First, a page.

What does the path to manhood require? And what does it take to really become a man? Is it dating women? Is it fulfilling a checklist of tasks or duties? Is one sexual preference considered more manly than another?
There’s no perfect answer to any of these questions. And if we know nothing else, it’s that not only are the questions subjective, but they are heavily reliant on the experiences of the person trying to answer.
So what does all of that mean? That the path to manhood is as unique as the person embarking on the journey. And as Adam shows us, it can be confusing and downright scary, but it can also be a wonderful moment for those you love the most to show you the unconditional power of their love.
My dad was in the Air Force and he was always gone. He even missed the first year of my life because he was deployed. So my concept of masculinity wasn’t necessarily wrapped up in how he acted or even about sports. Instead, it was mainly that a man was someone who supports his family at all costs, which was reinforced from my mother. She often talks about how thankful she is that he sacrificed and always put the family first by being the breadwinner.
Once I was of age, I did everything I could become financially independent at a very young age because that’s what I considered the passage into manhood to be. I moved out to go to college, and once I did that, I decided I wanted to do everything on my own because a man to me was always someone who could take care of himself and was independent.
To everyone else, there were a number of things that made me automatically gay in their eyes: I didn’t seem to be attracted to girls, I wasn’t actively trying to date them, and most importantly, I was Asian, which meant I was already considered feminine to begin with.
It doesn’t always seem like it, but another part of being a man is rooted in your sexuality and attraction to women. That was a challenge for me because I was never thought of as a sexual being. All of my energy was focused on academics, which didn’t give me much room for dating. When I did start to get curious about dating in middle school and even high school, it was always shut down very quickly by my mom who believed at that age I should focus on only one thing: being a student.
And when boys finally learned the word “faggot,” they used it nonstop every chance they could. Suddenly, being called gay or a faggot was the worst thing that could happen, and I was always clocked as a queer kid.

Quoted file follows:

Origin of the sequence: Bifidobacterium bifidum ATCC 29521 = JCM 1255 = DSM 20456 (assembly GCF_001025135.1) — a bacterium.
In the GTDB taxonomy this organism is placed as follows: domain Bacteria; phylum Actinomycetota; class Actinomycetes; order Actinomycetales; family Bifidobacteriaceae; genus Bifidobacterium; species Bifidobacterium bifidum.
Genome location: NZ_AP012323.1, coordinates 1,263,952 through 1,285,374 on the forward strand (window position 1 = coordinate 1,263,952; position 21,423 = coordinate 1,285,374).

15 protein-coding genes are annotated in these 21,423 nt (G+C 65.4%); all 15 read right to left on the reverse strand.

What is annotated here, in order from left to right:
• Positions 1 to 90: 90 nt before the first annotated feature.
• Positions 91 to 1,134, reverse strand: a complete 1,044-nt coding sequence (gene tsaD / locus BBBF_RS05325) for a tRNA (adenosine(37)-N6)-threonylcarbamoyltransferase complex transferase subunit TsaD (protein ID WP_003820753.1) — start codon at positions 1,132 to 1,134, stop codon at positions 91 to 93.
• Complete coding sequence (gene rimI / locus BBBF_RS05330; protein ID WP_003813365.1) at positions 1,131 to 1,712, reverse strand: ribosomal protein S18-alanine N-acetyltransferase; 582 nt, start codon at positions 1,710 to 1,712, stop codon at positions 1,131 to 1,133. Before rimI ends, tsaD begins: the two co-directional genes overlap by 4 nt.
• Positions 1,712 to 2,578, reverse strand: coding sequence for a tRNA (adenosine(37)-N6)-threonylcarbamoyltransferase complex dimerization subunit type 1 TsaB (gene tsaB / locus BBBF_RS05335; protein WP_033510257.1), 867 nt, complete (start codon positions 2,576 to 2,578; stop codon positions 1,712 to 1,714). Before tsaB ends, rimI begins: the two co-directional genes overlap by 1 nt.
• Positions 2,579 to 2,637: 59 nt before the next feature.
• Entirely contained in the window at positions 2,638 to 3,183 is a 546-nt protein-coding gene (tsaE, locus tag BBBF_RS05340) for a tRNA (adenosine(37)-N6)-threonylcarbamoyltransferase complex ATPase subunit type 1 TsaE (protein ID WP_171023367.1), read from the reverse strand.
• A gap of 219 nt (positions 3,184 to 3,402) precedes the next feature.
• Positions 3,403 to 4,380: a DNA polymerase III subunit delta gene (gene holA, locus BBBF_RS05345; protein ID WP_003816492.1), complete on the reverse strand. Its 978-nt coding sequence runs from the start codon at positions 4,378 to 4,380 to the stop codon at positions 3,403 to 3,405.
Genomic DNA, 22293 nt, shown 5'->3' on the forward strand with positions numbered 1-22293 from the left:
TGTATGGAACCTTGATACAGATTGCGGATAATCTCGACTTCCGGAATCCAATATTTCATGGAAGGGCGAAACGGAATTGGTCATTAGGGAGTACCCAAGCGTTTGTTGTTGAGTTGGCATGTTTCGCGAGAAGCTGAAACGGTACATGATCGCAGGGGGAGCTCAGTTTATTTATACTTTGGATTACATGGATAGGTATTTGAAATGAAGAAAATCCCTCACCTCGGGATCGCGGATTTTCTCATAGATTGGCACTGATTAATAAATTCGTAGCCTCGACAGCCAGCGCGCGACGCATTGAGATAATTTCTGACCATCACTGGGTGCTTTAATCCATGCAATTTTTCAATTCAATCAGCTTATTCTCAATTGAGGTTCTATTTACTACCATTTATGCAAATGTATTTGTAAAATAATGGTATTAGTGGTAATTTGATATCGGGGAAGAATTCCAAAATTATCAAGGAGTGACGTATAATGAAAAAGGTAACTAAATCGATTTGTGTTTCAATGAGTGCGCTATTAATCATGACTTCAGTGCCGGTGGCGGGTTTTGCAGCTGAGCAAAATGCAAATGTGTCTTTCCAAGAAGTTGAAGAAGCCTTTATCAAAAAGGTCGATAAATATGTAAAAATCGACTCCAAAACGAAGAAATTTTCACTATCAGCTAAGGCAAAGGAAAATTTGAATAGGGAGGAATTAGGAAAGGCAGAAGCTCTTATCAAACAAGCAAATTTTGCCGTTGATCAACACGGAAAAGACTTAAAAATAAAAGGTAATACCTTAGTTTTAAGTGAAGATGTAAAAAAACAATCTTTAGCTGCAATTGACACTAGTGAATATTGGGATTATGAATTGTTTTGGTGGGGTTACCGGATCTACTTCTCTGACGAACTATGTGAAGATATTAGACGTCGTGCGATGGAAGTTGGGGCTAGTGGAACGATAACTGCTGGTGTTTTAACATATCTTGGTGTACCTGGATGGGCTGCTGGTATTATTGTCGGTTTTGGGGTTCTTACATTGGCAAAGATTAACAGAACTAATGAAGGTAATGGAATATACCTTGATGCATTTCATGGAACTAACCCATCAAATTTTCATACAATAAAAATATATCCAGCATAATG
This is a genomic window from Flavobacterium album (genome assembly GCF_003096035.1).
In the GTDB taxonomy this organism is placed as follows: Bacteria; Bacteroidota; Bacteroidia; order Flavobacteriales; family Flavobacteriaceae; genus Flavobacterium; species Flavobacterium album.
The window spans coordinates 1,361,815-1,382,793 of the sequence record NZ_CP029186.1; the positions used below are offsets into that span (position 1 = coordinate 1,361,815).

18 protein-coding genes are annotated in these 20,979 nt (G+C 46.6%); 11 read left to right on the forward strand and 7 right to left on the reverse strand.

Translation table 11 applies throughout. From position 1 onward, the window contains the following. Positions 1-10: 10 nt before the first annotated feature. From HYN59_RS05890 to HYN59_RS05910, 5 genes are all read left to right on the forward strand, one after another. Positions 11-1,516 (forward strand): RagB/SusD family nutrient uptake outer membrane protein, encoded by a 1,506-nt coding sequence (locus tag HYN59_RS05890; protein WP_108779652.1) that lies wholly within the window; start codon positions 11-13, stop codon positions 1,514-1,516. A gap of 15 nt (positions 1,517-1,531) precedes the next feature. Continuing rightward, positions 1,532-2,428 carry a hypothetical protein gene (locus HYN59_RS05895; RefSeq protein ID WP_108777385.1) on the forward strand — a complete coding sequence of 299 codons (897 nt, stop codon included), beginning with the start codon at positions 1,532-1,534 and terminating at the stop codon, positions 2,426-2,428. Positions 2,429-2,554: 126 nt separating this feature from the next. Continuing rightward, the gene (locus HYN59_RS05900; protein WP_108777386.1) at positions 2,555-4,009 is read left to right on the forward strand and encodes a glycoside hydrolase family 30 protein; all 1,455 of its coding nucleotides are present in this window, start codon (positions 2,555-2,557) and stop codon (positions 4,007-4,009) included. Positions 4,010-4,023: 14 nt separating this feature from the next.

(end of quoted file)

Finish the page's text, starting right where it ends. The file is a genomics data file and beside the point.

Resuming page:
To everyone else, there were a number of things that made me automatically gay in their eyes: I didn’t seem to be attracted to girls, I wasn’t actively trying to date them, and most importantly, I was Asian, which meant I was already considered feminine to begin with. In that sense, I was always a target, and there was little I could do about it.
After high school, I became more aware of my sexuality and identity as a queer male. But it was something that I fought with internally a lot. The biggest fear I had was that all of my childhood bullying would be right. I had to come to terms first with being okay with the fact that no matter what bullying I experienced as a kid, it shouldn’t affect how I live my life as an adult.
As I mentioned, growing up, the worst thing that you could be called was a faggot. But now that I’m older and identify as queer, I’ve pushed myself to separate my identity from the bullying and the slurs from my childhood. Just because I’m queer now doesn’t mean that they were right. They were just bullies. Nothing more, nothing less.
When I finally came out to my family, it was really hard the first year. For my mother, she had to mourn the “death” of the son she thought she would have; the one who would marry a woman, live closer to home, etc. I had to explain myself a lot and dealt a lot with being questioned, asking if I was sure, especially since I’d never tried being with a woman.
But contrary to what one might expect, I never felt ostracized or like my parents didn’t love me. I was never afraid that my sexual orientation would change our relationship, and that’s largely due to my parents.
My mom proved to me way before she knew my sexuality, that even though my own ideas about who I was might change, her love wouldn’t. And that’s something I’ve seen with a lot of other Asian families.
No matter what I was going through or how hard it seemed it was for them to come to terms with my sexuality, they made sure I understood one thing: they would always love me. I was still their son. They simply needed to reintroduce themselves to the person I’d become, and get to know him, instead of obsessing over who they thought I would be.
There’s an interesting assumption that because Asian parents are seen as strict that they would be willing to cut their children off in a moment like that. But that doesn’t mean there would be no room for understanding and growth. When I was younger, I watched a Korean movie called Mother. It’s about a single mother raising her son. When there’s a death in the town, the people automatically blame him because he’s mentally disabled. To protect her falsely accused son, the mother confesses to the murder.
When that happened, I remember my mother pausing the movie and explaining that she didn’t expect anything like that to happen to me, but that if it did, she would do the very same thing. In that moment, she proved to me way before she knew my sexuality, that even though my own ideas about who I was might change, her love wouldn’t. And that’s something I’ve seen with a lot of other Asian families.